Human Visual Navigation: Effects of Visual Context, Navigation Mode, and Gender
Thomson, D. M. (2012). Human Visual Navigation: Effects of Visual Context, Navigation Mode, and Gender (Thesis, Doctor of Philosophy (PhD)). University of Waikato, Hamilton, New Zealand. Retrieved from http://hdl.handle.net/10289/6374
Permanent Research Commons link: http://hdl.handle.net/10289/6374
Abstract This thesis extends research on human visual path integration using optic flow cues. In three experiments, a large-scale path-completion task was contextualised within highly-textured authentic virtual environments. Real-world navigational experience was further simulated, through the inclusion of a large roundabout on the route. Three semi-surrounding screens provided a wide field of view. Participants were able to perform the task, but directional estimates showed characteristic errors, which can be explained with a model of distance misperception on the outbound roads of the route. Display and route layout parameters had very strong effects on performance. Gender and navigation mode were also influential. Participants consistently underestimated the final turn angle when simulated self-motion was viewed passively, on large projection screens in a driving simulator. Error increased with increasing size of the internal angle, on route layouts based on equilateral or isosceles triangles. A compressed range of responses was found. Higher overall accuracy was observed when a display with smaller desktop computer monitors was used; especially when simulated self-motion was actively controlled with a steering wheel and foot pedals, rather than viewed passively. Patterns and levels of error depended on route layout, which included triangles with non-equivalent lengths of the two outbound roads. A powerful effect on performance was exerted by the length of the "approach segment" on the route: that is, the distance travelled on the first outbound road, combined with the distance travelled between the two outbound roads on the roundabout curve. The final turn angle was generally overestimated on routes with a long approach segment (those with a long first road and a 60° or 90° internal angle), and underestimated on routes with a short approach segment (those with a short first road or the 120° internal angle). Accuracy was higher for active participants on routes with longer approach segments and on 90° angle trials, and for passive participants on routes with shorter approach segments and on 120° angle trials. Active participants treated all internal angles as 90° angles. Participants performed with lower overall accuracy when optic flow information was disrupted, through the intermittent presentation of self-motion on the small-screen display, in a sequence of static snapshots of the route. Performance was particularly impaired on routes with a long approach segment, but quite accurate on those with a short approach segment. Consistent overestimation of the final angle was observed, and error decreased with increasing size of the internal angle. Participants treated all internal angles as 120° angles. The level of available visual information did not greatly affect estimates, in general. The degree of curvature on the roundabout mainly influenced estimates by female participants in the Passive condition. Compared with males, females performed less accurately in the driving simulator, and with reduced optic flow cues; but more accurately with the small-screen display on layouts with a short approach segment, and when they had active control of the self-motion. The virtual environments evoked a sense of presence, but this had no effect on task performance, in general. The environments could be used for training navigational skills where high precision is not required.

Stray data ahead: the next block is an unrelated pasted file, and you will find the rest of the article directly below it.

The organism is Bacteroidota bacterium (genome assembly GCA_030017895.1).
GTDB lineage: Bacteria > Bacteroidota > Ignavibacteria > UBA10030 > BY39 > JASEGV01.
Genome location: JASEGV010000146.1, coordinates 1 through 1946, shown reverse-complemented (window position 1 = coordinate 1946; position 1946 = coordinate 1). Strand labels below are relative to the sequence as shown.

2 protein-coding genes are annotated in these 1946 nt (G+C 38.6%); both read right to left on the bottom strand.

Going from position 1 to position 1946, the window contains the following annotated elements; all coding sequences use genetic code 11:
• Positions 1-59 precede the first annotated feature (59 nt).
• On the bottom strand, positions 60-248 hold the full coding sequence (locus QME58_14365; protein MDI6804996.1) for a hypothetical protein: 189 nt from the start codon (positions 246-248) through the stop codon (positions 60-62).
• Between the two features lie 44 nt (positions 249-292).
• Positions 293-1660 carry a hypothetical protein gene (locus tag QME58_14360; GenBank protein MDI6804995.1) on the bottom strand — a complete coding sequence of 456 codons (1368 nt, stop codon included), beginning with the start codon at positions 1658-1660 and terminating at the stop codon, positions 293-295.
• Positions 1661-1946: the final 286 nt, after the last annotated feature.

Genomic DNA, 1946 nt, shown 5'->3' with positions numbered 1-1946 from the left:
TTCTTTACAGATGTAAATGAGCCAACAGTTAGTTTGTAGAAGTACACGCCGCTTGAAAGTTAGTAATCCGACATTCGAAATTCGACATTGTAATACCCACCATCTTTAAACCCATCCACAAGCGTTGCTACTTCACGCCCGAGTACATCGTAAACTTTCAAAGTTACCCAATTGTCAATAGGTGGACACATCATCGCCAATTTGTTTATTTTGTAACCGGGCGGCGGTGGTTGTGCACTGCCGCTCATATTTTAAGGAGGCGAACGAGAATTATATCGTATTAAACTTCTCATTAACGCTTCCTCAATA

University of Waikato
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